“All Lodges in our state use the same ritual to confer the degrees but the “atmosphere” a Lodge may wish to create is their choice. Our Lodge wants to convey to the Brothers that attending Lodge is a unique experience. To us, entering Lodge is symbolic. We are leaving everything else in our lives behind and entering a special place that allows a free exchange of thoughts and ideas without fear of petty arguments or bickering. We want our Lodge room to be a sanctuary of peace, harmony and accord. Entering in silence allows each Brother time to his own thoughts, to think about Masonry and its value and meaning to him.”

Jack thought about what John had just said. He had been to meetings at other organizations and they all started about the same. People wandered into the room, talked, laughed and usually the person in charge had to ask several times for people to settle down so the meeting could be started. Masonry is special so it makes sense that the manner in which a meeting is started should be special. Otherwise, Masonry would be like any other organization.

As Jack entered the Lodge room his first thought was that this did feel very special. The soft lights and the classical music just made you feel that something, maybe magical, was about to happen.  Jack then thought about his father who died last year at the age of 48. He had been a Mason and although he really never discussed Masonry, Jack started to think maybe he didn’t have to.

Jack learned some great lessons from his father just by watching him, being around his father’s friends and his father allowing Jack to think and even fail on his own. Jack smiled as he thought about the time his father came home from work and Jack, at age 10, had taken the lawn mower apart. Rather than scold Jack he put down his briefcase, took off his tie and taught Jack how to put it back together. All the while asking Jack about what he had learned at school, what interested him the most or just laughing and having a good time. Anytime Jack did something he shouldn’t, his father would calmly talk to him about it rather than yelling at him. He was such a calm man, Jack wondered if being a Mason had something to do with that. He would ask John.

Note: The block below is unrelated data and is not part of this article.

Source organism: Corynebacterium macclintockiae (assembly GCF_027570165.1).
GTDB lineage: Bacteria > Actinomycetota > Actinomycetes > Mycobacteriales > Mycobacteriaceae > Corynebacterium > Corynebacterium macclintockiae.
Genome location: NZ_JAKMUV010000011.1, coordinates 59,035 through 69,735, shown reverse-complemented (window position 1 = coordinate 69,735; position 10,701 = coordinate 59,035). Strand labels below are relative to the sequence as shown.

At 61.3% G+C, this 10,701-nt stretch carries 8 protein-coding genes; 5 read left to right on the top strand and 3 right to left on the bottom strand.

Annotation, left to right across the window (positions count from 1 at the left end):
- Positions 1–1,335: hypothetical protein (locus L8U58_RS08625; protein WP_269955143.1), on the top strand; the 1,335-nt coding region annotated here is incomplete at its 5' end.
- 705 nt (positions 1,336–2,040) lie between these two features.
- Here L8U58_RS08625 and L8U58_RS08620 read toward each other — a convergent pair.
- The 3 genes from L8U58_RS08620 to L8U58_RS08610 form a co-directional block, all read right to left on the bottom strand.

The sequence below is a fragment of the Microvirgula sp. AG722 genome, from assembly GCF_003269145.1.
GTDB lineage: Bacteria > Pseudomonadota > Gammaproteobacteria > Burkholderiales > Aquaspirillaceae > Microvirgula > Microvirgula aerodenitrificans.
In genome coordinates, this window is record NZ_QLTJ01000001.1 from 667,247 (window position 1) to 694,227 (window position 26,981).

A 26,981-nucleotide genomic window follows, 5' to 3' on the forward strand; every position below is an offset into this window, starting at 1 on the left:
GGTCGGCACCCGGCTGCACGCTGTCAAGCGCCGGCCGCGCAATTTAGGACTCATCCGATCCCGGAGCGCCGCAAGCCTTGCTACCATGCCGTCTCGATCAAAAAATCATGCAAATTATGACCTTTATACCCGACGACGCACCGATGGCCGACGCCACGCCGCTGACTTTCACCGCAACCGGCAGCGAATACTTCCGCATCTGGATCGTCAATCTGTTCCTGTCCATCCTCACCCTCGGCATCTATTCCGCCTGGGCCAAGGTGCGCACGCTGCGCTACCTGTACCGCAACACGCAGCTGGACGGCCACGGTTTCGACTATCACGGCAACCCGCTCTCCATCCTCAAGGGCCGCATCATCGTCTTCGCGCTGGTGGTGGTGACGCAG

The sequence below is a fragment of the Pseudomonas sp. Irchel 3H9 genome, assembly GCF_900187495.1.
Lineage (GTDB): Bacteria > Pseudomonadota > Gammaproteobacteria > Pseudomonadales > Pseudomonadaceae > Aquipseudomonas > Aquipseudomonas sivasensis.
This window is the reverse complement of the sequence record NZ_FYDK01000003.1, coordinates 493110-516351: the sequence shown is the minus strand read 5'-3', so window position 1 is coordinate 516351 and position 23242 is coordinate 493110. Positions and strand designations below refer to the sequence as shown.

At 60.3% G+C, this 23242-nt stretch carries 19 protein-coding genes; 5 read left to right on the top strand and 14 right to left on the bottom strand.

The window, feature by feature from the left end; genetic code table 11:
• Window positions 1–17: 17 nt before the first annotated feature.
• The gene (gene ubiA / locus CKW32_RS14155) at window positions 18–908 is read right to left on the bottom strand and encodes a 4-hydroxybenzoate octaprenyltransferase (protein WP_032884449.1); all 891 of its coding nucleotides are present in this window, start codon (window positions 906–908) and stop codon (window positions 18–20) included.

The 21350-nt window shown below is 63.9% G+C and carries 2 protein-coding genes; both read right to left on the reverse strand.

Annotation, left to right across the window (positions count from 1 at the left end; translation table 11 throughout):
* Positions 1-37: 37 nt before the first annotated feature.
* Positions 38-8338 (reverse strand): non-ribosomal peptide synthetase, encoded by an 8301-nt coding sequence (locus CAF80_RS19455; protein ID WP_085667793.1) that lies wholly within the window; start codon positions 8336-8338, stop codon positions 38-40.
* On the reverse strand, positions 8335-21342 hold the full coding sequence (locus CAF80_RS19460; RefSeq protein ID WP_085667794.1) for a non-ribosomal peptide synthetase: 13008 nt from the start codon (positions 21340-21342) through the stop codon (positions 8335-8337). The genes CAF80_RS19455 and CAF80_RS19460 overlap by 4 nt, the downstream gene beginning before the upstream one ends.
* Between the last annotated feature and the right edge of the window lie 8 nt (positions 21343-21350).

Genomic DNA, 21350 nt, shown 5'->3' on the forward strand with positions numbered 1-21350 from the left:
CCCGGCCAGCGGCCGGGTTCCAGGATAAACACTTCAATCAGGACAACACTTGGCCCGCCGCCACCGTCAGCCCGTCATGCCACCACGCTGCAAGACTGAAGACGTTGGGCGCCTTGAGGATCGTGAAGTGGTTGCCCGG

Jack and John reached their seats and the Master proceeded to open Lodge in a very solemn manner. Jack listened intently to the words and right from the beginning he heard something he wasn’t sure what it meant. When the Master asked the Senior Warden, “whence came you,” he replied, “from the Holy Saints John of Jerusalem.” Then Jack remembered seeing these phrases on the sheet John had given his last week. He would find out their meaning when they discussed them later.

As the degree began Jack continued to be awed at the silence in the room. Glancing around at the Brothers he noted how intently each seemed to be watching what was occurring. By the age of some of them he knew that a great number of them had seen this degree many, many times. Yet they each seemed to be watching as if this was their very first time. It was as if they were making sure they hadn’t missed something or maybe it was just to reaffirm what they already knew. John had said that Masons are always learning, evaluating and striving for improvement; that was sure being demonstrated here.

Jack continued to watch and listen intently as the degree progressed knowing that John would be asking him later what he had learned. John wished he could pull out his phone and make notes in his Masonry folder, but knew that would not be the thing to do. He knew he would have to rely on his memory so he decided once he reached home he would put his thoughts to paper while they were still fresh in his mind.

At the conclusion of the degree, after the Master had congratulated the new Brother, the Lodge Education Officer made a presentation to him while he was still at the altar. He first went through some procedural items such as the raps of the gavel and the ballot box. But then he summarized the lessons in the degree and then introduced him to his mentor. Jack thought about how grateful he was that John had volunteered to be his mentor.